Residents could face a two per cent council tax rise

Bucks Free Press: Martin Tett Martin Tett

COUNCIL tax could rise by two per cent with the county's leader saying it has been "the toughest budget" he has seen.

Buckinghamshire County Council consulted residents on a number of options regarding council tax and how much they were prepared to see it rise by.

At the council's cabinet meeting on Monday a two per cent rise was proposed, with a pledge of more money for supporting the county’s most vulnerable people and helping to ensure enough school places.

In approving the draft Revenue and Capital budgets to 2017/18, cabinet members also gave the green light to plans to reduce expenditure by £45 million and increase income by £7 million over the next four years.

Council leader, Martin Tett, said: "During our budget consultation we offered residents the option of a higher council tax increase, with the extra money above the basic increase ‘ringfenced’ for a step change improvement in funding for roads and pavements.

"A large number of Buckinghamshire people did express support for such an increase. We considered this result very thoroughly but decided that, ultimately, the result was not overwhelming enough to warrant the expenditure on a referendum. This decision was also influenced strongly by a desire to not increase council tax more than absolutely necessary at a time when many people are still struggling with the everyday cost of living."

A revision of the council’s Strategic Plan, was also given the go ahead, which would include a greater focus on the prevention of and support for young people affected by child sexual exploitation.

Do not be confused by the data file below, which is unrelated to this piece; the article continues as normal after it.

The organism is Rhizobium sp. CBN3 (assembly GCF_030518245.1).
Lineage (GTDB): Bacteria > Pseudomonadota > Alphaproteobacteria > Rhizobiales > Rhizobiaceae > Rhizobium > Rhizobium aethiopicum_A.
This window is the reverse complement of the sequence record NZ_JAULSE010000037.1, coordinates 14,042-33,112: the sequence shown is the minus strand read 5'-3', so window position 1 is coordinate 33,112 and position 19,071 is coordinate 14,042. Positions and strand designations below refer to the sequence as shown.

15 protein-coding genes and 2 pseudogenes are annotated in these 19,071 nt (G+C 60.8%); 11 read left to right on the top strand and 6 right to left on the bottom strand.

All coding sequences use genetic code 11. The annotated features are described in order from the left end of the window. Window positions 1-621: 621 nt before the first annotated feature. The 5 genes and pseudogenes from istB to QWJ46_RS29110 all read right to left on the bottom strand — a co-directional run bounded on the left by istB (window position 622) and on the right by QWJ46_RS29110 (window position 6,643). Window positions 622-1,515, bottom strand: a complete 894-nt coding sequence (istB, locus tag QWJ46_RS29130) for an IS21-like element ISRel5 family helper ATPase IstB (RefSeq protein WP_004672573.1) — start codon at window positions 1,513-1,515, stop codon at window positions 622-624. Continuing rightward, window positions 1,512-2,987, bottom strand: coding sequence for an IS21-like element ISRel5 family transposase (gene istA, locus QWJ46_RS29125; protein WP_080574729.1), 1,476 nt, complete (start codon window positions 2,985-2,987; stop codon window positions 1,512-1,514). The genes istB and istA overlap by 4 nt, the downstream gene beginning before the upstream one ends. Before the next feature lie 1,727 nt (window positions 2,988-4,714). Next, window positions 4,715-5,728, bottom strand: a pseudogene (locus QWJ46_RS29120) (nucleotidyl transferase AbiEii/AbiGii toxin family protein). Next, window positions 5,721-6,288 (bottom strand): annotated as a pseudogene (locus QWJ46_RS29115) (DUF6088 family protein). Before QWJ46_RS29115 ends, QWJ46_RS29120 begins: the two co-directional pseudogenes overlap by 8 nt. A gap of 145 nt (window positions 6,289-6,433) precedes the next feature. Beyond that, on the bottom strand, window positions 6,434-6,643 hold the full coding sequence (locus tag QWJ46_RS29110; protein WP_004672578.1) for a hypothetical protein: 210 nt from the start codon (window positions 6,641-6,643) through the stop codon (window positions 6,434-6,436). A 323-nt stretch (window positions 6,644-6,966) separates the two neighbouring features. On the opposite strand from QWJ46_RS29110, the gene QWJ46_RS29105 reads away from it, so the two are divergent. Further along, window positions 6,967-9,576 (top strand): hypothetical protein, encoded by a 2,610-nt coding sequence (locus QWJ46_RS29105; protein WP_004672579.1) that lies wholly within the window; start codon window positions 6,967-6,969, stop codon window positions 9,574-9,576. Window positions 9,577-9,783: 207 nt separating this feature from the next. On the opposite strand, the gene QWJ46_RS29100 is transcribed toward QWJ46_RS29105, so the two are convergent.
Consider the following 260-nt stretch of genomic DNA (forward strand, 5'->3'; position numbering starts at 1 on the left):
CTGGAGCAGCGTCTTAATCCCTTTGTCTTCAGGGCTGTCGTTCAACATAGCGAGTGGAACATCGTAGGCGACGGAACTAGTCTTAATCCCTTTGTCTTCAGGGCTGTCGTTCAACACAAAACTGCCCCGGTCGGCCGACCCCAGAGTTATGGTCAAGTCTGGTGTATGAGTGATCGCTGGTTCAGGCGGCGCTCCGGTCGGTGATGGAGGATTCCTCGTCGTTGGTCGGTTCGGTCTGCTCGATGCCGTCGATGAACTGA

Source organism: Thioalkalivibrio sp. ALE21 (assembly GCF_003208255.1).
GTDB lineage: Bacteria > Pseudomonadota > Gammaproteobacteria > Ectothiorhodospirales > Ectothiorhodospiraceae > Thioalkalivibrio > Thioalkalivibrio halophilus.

Cllr Tett said it was the toughest budget in his nine years as a member of the council and said although they have supported a Government freeze in council tax over the past four years, this is no longer possible.

The level of Government grant for county councils is planned to reduce sharply.

Cllr Tett added: "We’ve listened to our residents as this proposed budget focuses upon protecting the most vulnerable.

"We’ve also maintained a substantial road resurfacing programme with plans to spend over £43 million on resurfacing roads and footpaths over the next four years.

"Nevertheless, there have had to be some very tough proposals to reduce spending and increase income in areas like home to school transport, Rights of Way, some short breaks for carers, grass cutting and some public transport subsidies."

The draft budget will now go out to further consultation with the public, businesses and the voluntary and community sectors.

It will also be subject to scrutiny by the county council’s independent Finance, Performance and Resources Select Committee before Cabinet recommends the final budget to full County Council on February 13.



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